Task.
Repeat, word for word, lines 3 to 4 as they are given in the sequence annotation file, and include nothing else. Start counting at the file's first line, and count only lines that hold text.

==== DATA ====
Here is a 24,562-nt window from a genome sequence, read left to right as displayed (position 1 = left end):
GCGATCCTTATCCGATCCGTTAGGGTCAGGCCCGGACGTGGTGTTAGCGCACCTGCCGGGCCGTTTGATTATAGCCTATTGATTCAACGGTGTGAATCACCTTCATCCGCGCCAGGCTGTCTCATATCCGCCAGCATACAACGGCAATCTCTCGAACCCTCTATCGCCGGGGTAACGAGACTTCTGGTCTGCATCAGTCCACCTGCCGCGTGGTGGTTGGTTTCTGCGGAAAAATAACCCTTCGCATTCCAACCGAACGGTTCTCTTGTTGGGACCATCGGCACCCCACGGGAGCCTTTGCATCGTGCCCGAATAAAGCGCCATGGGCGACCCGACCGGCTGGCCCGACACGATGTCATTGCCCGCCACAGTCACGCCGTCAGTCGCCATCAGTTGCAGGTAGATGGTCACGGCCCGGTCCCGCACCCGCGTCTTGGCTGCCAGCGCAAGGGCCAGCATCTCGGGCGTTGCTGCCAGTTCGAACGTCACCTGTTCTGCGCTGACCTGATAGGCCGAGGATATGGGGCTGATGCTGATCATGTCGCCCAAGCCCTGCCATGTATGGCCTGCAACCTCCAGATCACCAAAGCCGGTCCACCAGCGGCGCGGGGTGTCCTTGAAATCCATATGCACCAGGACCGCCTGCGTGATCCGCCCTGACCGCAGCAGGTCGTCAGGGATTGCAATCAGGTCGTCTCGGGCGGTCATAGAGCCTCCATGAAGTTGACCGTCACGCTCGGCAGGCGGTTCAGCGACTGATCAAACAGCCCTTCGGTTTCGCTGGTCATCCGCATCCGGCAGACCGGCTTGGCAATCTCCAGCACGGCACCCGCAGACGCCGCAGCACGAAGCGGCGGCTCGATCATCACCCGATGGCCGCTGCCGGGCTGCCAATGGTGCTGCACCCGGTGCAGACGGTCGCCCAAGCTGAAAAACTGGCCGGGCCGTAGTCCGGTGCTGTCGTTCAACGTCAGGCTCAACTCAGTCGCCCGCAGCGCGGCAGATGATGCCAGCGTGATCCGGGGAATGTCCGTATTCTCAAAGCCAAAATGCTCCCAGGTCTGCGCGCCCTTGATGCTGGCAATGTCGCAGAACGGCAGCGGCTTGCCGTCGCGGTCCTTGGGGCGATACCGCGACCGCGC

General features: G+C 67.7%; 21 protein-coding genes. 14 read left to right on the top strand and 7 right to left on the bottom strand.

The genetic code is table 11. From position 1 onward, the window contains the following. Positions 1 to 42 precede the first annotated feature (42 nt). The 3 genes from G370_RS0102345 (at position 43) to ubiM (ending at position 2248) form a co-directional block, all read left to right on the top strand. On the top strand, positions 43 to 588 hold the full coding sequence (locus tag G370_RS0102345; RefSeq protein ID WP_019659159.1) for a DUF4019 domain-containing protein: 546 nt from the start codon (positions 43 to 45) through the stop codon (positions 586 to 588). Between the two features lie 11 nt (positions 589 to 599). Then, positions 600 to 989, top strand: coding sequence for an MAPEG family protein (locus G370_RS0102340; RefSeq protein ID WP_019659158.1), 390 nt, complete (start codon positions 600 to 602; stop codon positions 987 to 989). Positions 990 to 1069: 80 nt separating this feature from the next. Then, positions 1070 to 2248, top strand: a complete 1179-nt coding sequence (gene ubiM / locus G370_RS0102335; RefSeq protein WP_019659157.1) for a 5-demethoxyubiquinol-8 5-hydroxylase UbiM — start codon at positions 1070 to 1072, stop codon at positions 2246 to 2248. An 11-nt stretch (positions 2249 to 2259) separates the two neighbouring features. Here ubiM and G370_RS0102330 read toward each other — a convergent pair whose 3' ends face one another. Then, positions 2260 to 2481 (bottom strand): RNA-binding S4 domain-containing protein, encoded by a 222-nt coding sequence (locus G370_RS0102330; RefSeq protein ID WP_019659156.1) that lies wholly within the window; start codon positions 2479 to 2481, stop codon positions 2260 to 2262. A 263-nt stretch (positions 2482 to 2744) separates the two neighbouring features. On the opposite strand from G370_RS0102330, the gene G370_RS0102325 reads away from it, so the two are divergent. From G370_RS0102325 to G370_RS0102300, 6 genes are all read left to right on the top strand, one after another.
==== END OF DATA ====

General features: G+C 67.7%; 21 protein-coding genes. 14 read left to right on the top strand and 7 right to left on the bottom strand.

The genetic code is table 11. From position 1 onward, the window contains the following. Positions 1 to 42 precede the first annotated feature (42 nt). The 3 genes from G370_RS0102345 (at position 43) to ubiM (ending at position 2248) form a co-directional block, all read left to right on the top strand. On the top strand, positions 43 to 588 hold the full coding sequence (locus tag G370_RS0102345; RefSeq protein ID WP_019659159.1) for a DUF4019 domain-containing protein: 546 nt from the start codon (positions 43 to 45) through the stop codon (positions 586 to 588). Between the two features lie 11 nt (positions 589 to 599). Then, positions 600 to 989, top strand: coding sequence for an MAPEG family protein (locus G370_RS0102340; RefSeq protein ID WP_019659158.1), 390 nt, complete (start codon positions 600 to 602; stop codon positions 987 to 989). Positions 990 to 1069: 80 nt separating this feature from the next. Then, positions 1070 to 2248, top strand: a complete 1179-nt coding sequence (gene ubiM / locus G370_RS0102335; RefSeq protein WP_019659157.1) for a 5-demethoxyubiquinol-8 5-hydroxylase UbiM — start codon at positions 1070 to 1072, stop codon at positions 2246 to 2248. An 11-nt stretch (positions 2249 to 2259) separates the two neighbouring features. Here ubiM and G370_RS0102330 read toward each other — a convergent pair whose 3' ends face one another. Then, positions 2260 to 2481 (bottom strand): RNA-binding S4 domain-containing protein, encoded by a 222-nt coding sequence (locus G370_RS0102330; RefSeq protein ID WP_019659156.1) that lies wholly within the window; start codon positions 2479 to 2481, stop codon positions 2260 to 2262. A 263-nt stretch (positions 2482 to 2744) separates the two neighbouring features. On the opposite strand from G370_RS0102330, the gene G370_RS0102325 reads away from it, so the two are divergent. From G370_RS0102325 to G370_RS0102300, 6 genes are all read left to right on the top strand, one after another.